The greetingS card retailer Clinton Cards is expected to reveal today it has renegotiated its loan facilities, alongside better-than-expected interim trading results, in moves that will rebuff speculation about its financial stability.
Clinton Cards is understood to have renegotiated with its banks debts comprising a £60m working-capital facility and a £12m loan, which is due to be repaid in December. However, market sources said the retailer has paid a substantial fee for the refinancing.
Clinton was under pressure as it had to sign the new loans in time for its auditors to be able to sign off the company's final accounts as a going concern. David Stoddart, an analyst at Altium Securities, said: "The key thing for retailers at the moment is to have a facility to carry them through the recession."
Clinton Cards, which operates the eponymous chain and Birthdays fascia, declined to comment.
Today, Clinton Cards is expected to say that trading has been better than the market expected for the 26 weeks to 1 February, boosted by additional sales from the collapse of Woolworths and the Celebrations Group, which both fell into administration late last year. The administrator to Celebrations Group, which ran 288 Cardfair and Card Warehouse stores, sold 74 shops to rival Card Factory in December, but could not find a buyer for the remainder of the estate.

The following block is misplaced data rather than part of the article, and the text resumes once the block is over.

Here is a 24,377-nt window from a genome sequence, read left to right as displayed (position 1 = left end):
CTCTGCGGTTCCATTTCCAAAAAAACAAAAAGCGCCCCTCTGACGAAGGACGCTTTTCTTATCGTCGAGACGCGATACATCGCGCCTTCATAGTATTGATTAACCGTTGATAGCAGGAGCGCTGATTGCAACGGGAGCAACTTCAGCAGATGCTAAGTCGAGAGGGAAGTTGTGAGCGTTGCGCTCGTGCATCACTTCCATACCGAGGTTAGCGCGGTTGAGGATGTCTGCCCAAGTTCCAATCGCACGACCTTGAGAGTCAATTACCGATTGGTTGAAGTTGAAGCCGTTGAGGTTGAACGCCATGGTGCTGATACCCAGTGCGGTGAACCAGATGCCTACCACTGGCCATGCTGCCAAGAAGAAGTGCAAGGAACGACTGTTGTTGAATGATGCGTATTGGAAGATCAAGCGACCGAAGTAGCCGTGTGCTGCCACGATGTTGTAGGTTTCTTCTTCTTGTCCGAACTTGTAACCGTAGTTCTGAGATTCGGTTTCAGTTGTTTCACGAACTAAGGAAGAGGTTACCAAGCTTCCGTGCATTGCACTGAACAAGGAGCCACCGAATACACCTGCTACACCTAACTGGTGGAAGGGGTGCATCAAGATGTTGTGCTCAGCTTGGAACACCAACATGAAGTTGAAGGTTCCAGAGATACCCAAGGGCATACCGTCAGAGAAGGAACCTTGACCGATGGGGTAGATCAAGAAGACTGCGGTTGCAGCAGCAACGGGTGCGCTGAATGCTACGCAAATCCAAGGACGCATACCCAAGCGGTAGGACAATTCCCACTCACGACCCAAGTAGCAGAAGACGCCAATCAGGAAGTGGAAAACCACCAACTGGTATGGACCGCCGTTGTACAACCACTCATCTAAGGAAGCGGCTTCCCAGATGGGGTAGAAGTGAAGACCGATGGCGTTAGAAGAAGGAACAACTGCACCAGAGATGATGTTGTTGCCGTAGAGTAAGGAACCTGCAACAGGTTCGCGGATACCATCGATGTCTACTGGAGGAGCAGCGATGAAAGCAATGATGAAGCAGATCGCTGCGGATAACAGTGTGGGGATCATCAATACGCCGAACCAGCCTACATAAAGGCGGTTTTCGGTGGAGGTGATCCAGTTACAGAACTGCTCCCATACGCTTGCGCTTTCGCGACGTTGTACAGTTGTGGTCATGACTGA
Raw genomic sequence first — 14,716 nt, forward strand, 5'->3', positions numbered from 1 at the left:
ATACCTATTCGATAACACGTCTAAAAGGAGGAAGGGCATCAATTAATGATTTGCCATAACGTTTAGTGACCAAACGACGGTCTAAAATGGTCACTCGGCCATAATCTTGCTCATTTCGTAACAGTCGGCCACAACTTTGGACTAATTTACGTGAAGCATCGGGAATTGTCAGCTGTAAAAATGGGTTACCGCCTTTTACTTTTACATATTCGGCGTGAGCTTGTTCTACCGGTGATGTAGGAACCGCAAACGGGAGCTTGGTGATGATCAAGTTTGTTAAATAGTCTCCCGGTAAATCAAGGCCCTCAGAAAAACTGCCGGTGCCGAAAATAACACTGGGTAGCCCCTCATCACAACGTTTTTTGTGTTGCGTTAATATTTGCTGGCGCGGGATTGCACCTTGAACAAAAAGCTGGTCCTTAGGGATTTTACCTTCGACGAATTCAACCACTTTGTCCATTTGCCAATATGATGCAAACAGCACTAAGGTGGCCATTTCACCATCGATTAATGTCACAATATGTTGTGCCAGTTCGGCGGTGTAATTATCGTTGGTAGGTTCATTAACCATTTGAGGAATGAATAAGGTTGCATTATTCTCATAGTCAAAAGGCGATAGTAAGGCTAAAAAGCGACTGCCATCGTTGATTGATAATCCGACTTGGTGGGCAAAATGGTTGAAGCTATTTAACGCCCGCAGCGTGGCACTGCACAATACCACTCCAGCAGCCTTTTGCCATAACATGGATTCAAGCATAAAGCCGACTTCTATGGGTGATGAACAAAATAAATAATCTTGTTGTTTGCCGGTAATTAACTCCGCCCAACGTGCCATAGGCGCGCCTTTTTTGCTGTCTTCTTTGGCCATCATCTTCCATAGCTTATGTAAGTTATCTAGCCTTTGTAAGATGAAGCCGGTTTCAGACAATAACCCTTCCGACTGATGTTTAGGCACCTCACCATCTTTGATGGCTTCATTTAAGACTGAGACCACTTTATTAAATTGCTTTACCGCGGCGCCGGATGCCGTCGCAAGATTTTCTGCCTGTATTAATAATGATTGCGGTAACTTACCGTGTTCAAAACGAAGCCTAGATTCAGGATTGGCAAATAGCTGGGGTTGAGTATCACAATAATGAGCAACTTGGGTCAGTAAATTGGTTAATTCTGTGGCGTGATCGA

In January, Altium forecast that, given the deteriorating retail environment, Clinton's underlying sales would remain negative in the second half, leaving its full-year like-for-like sales down by about 5 per cent.
In January, Clinton said that group like-for-like sales fell by 4.1 per cent in the five weeks to 4 January 2009.
On the same day, the retailer said it had made its fourth scheduled loan repayment of £12m on 15 December 2008 and that its final instalment of £12m will be repaid in December.
Shares in Clinton have plummeted by 83 per cent over the past 12 months. Yesterday, the retailer's shares inched up by 0.02p to close at 9.65p.
This month, Altium forecast an adjusted full-year pre-tax profit for Clinton of just £200,000, compared with a profit of £19.5m last year.
Last month, Barry Hartog, Clinton's group commercial director, vehemently denied speculation that it was considering measures such as a company voluntary arrangement to protect itself from creditors.